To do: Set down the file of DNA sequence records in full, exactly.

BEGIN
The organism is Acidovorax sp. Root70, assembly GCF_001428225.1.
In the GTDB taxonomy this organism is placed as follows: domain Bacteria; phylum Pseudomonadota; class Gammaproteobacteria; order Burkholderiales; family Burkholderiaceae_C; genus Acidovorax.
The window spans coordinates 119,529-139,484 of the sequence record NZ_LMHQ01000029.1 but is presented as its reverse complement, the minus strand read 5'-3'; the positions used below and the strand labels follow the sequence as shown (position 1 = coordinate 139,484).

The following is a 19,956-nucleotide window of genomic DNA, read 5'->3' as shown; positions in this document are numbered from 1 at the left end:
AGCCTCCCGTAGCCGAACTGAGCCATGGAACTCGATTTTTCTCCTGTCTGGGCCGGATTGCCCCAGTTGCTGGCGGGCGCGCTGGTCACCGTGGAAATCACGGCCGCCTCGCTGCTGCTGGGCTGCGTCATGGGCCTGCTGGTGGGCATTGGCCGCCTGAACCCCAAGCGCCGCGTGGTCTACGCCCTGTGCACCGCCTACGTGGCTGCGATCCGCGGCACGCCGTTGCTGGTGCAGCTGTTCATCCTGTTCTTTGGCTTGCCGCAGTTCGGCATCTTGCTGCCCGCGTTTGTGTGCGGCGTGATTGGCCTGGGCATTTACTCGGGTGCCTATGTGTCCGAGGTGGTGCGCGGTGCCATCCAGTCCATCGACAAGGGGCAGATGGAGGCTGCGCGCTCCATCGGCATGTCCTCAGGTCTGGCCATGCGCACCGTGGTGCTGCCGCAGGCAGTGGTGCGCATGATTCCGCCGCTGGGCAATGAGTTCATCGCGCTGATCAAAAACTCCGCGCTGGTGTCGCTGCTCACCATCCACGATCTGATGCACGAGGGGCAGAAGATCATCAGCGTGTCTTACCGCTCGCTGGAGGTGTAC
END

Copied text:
The organism is Acidovorax sp. Root70, assembly GCF_001428225.1.
In the GTDB taxonomy this organism is placed as follows: domain Bacteria; phylum Pseudomonadota; class Gammaproteobacteria; order Burkholderiales; family Burkholderiaceae_C; genus Acidovorax.
The window spans coordinates 119,529-139,484 of the sequence record NZ_LMHQ01000029.1 but is presented as its reverse complement, the minus strand read 5'-3'; the positions used below and the strand labels follow the sequence as shown (position 1 = coordinate 139,484).

The following is a 19,956-nucleotide window of genomic DNA, read 5'->3' as shown; positions in this document are numbered from 1 at the left end:
AGCCTCCCGTAGCCGAACTGAGCCATGGAACTCGATTTTTCTCCTGTCTGGGCCGGATTGCCCCAGTTGCTGGCGGGCGCGCTGGTCACCGTGGAAATCACGGCCGCCTCGCTGCTGCTGGGCTGCGTCATGGGCCTGCTGGTGGGCATTGGCCGCCTGAACCCCAAGCGCCGCGTGGTCTACGCCCTGTGCACCGCCTACGTGGCTGCGATCCGCGGCACGCCGTTGCTGGTGCAGCTGTTCATCCTGTTCTTTGGCTTGCCGCAGTTCGGCATCTTGCTGCCCGCGTTTGTGTGCGGCGTGATTGGCCTGGGCATTTACTCGGGTGCCTATGTGTCCGAGGTGGTGCGCGGTGCCATCCAGTCCATCGACAAGGGGCAGATGGAGGCTGCGCGCTCCATCGGCATGTCCTCAGGTCTGGCCATGCGCACCGTGGTGCTGCCGCAGGCAGTGGTGCGCATGATTCCGCCGCTGGGCAATGAGTTCATCGCGCTGATCAAAAACTCCGCGCTGGTGTCGCTGCTCACCATCCACGATCTGATGCACGAGGGGCAGAAGATCATCAGCGTGTCTTACCGCTCGCTGGAGGTGTAC